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Society

Poems and prose tell mall massacre story

From left, Patricia Kihoro with Toby Tinashe; Aleya Kassam; and Mugambi Nthiga who directed and co-starred in Stories from the Mall. PHOTOS | MARGARETTA WA GACHERU
From left, Patricia Kihoro with Toby Tinashe; Aleya Kassam; and Mugambi Nthiga who directed and co-starred in Stories from the Mall. PHOTOS | MARGARETTA WA GACHERU 

Stories from the Mall sound a bit prosaic, as if the Westgate massacre of a year ago was little more than a well-told story or two or three. They could be fiction or fable, not hard-hitting facts about the bloodiest atrocity to hit Kenya since the post-election violence of 2007-2008.

In fact, the so-called ‘stories’ assembled by theatre producer and actor Mugambi Nthiga are not ‘hard-hitting facts’. They are an exceptional collection of evocative poems and prose, enhanced by a series of powerful black and white drawings meant to convey the same emotions reflected in the selected ‘stories’ and drawn by Justin Ogada.

This deeply moving multimedia memorial was staged last weekend at the Michael Joseph Centre with six of Nairobi’s most polished professional actors giving a powerfully poignant performance, accompanied by well selected songs by the lovely Patricia Kihoro and her gifted guitarist Toby Tinashe.

Devised by Mugambi and produced by The Gladwell Theatre (which is based in Boston, USA), Stories from the Mall premiered at this year’s Storymoja Festival.

So did Arjun Kohil’s Westgate Memorial video project which was screened at the MJ Centre as a prelude to the theatrical tribute that featured a combination of heartfelt texts composed by Wambui Mwangi, Ogutu Muraya, Aleya Kassam, Yafesi Musoke, Wambui Wamae-Kamiru, Teju Cole and Stephen Derwent Partington among others.

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Staged in a style reminiscent of Sitawa Namwalie’s delicately dramatised poetry (as in Silence is a Woman and Cut off my Tongue) as well as Robin Denault’s Love by Shakespeare, Stories’ cast members stood stoically in a straight line on an open stage with leather-bound scripts in hand.

Choral formation

In turns, they shared lines that were at once intimate, insightful, emotive and often spine-tingling in their ability to evoke feelings experienced by those most profoundly affected by the Mall massacre.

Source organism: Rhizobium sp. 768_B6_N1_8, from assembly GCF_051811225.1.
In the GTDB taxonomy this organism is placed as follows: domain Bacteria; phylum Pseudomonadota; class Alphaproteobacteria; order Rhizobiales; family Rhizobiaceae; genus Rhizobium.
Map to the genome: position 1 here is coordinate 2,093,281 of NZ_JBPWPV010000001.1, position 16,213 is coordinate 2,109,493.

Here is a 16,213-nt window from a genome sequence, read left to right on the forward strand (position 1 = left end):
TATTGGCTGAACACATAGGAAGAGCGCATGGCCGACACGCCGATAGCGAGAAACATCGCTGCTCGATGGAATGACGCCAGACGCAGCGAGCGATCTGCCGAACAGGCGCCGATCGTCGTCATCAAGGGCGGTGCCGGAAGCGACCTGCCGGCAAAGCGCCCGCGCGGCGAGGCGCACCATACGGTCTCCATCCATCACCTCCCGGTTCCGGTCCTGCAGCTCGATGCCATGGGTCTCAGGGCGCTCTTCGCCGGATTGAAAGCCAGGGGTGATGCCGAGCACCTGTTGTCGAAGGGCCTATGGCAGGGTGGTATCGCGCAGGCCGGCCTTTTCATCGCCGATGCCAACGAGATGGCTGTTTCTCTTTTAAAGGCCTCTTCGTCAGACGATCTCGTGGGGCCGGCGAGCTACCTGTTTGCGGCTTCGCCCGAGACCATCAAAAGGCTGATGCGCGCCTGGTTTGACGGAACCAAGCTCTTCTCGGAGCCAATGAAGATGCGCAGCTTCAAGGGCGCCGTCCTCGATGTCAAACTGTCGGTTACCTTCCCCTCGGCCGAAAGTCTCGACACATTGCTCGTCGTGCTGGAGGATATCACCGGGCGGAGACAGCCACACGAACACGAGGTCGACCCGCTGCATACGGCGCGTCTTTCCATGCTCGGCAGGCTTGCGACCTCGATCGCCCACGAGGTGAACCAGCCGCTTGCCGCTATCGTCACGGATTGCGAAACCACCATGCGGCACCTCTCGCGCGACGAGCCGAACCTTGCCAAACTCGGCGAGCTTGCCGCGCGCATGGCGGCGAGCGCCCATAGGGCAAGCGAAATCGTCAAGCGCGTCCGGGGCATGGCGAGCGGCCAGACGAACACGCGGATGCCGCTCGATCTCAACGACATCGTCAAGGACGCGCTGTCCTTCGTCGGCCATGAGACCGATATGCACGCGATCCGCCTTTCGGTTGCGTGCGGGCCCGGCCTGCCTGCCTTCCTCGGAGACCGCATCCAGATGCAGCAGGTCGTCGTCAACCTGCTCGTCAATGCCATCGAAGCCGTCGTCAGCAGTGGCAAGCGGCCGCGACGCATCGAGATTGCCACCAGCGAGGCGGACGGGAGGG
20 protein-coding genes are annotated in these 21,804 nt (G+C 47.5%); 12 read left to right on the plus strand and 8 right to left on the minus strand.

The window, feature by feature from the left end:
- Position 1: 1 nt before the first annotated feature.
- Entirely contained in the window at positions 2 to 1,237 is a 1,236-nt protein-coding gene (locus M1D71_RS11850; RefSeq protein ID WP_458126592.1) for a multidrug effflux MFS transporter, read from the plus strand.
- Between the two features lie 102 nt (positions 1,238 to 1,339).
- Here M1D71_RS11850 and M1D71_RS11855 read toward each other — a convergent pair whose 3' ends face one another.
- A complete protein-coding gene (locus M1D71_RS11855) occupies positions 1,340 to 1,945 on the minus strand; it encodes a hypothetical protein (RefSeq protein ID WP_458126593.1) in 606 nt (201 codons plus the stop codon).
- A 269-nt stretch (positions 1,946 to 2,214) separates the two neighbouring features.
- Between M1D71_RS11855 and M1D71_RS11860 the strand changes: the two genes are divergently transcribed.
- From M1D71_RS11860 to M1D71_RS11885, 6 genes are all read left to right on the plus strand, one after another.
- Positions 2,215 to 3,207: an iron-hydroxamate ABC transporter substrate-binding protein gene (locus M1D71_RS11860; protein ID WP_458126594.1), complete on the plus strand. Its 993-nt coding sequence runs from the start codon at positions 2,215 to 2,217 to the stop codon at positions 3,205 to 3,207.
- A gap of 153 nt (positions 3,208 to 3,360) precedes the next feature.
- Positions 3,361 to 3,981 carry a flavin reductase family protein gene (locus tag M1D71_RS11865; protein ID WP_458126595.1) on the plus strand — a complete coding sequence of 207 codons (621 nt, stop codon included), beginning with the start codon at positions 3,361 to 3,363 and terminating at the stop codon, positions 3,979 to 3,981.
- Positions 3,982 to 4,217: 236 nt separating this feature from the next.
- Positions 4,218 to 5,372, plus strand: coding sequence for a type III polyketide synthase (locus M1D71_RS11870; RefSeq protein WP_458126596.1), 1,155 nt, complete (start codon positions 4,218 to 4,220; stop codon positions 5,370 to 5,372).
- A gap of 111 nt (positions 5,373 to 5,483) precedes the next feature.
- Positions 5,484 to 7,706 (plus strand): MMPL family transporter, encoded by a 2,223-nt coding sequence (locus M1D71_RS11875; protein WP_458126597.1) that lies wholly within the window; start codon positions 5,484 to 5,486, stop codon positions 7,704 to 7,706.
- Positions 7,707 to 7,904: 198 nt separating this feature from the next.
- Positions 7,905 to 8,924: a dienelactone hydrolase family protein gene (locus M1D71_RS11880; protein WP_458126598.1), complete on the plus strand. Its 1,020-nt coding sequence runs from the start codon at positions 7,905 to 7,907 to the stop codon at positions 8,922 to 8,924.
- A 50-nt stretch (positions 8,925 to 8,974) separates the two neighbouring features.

Of the six, Mumbi Kaigwa, Aleya Kassam and Mkamzee Mwatela each have had experience in the script-holding style, which was evident by the ease with which they didn’t allow the written word to get in the way of their passionate albeit immobile performances.

Yet their presence didn’t overshadow the compelling readings by Julisa Rowe, Brian Ogolla or Mugambi Nthiga who was actually the most demonstrative of the six dramatists.

But Stories as a stage production wouldn’t have had any impact without the texts that Mugambi assembled, starting with Dr Wambui Mwangi’s Lamentation of Mourners which he found tucked away on Wambui’s online blog. After that, he was convinced he could find more Kenyan poets whose works he could include in his memorial project.

And so he did, after which he directed his ensemble which sometimes performed as the six in unison. At other times they came forward as either a trio, duet or simply as a soloist, as if in a choral formation.

The back story of what actually happened at Westgate came from the Nigerian novelist Teju Cole whose essay analysed the gruesome events that hit home at the Storymoja Festival when the revered Ghanaian poet, professor and diplomat Kofi Awonoor was murdered in the mayhem at the Mall.

But the raw emotions, deeply personal and profound reflections were eloquently scripted by the Kenyan poets whose depth of insight combined with the rich resonance of the actors’ poetic voices and subtle but salient gestures consistently gave me goose bumps and often left me choked up with emotions I had not anticipated.

Adults-only show

Ultimately, what made Stories from the Mall feel transcendent and deeply meaningful was its ability not simply to mourn and memorialise the dead but also to reveal the exquisite artistry that can result when the poets become the soulful spokesmen and spokeswomen of the Kenyan people.

Meanwhile, Friday evening at Phoenix Players, Harry Ebale directs his adaptation of the marvellous Dario Fo script which Ebale entitles Accidental Death of a Terrorist. The show opens a week late after complications arose among the cast, but those were settled such that the cast now includes Samson Psenjen, Martin Kigondu, Sahil Gada, Esther Muturi, Yusuf Anyanza and Harry Ebale playing the maniac!.

This audacious political comedy will only run through October 19, so I suggest theatre buffs had better book a seat in advance.

At Alliance Francaise, opening October 18th and running through the weekend is Festival of Creative Arts’ psychological murder thriller entitled Revenge which producer Eliud Abuto suggested should be an adults-only show.

Immediately following FCA, Heartstrings Kenya will bring back How I Dearly Hate You due to popular demand. It will run from October 21 through 28 at Alliance Francaise.

Finally, Checkmate Mido will perform Hero: Ololosokuan III, a spoken word concert, accompanied by the Yellow Light Machine at Goethe Institut next Friday, October 17th at 6:30pm.

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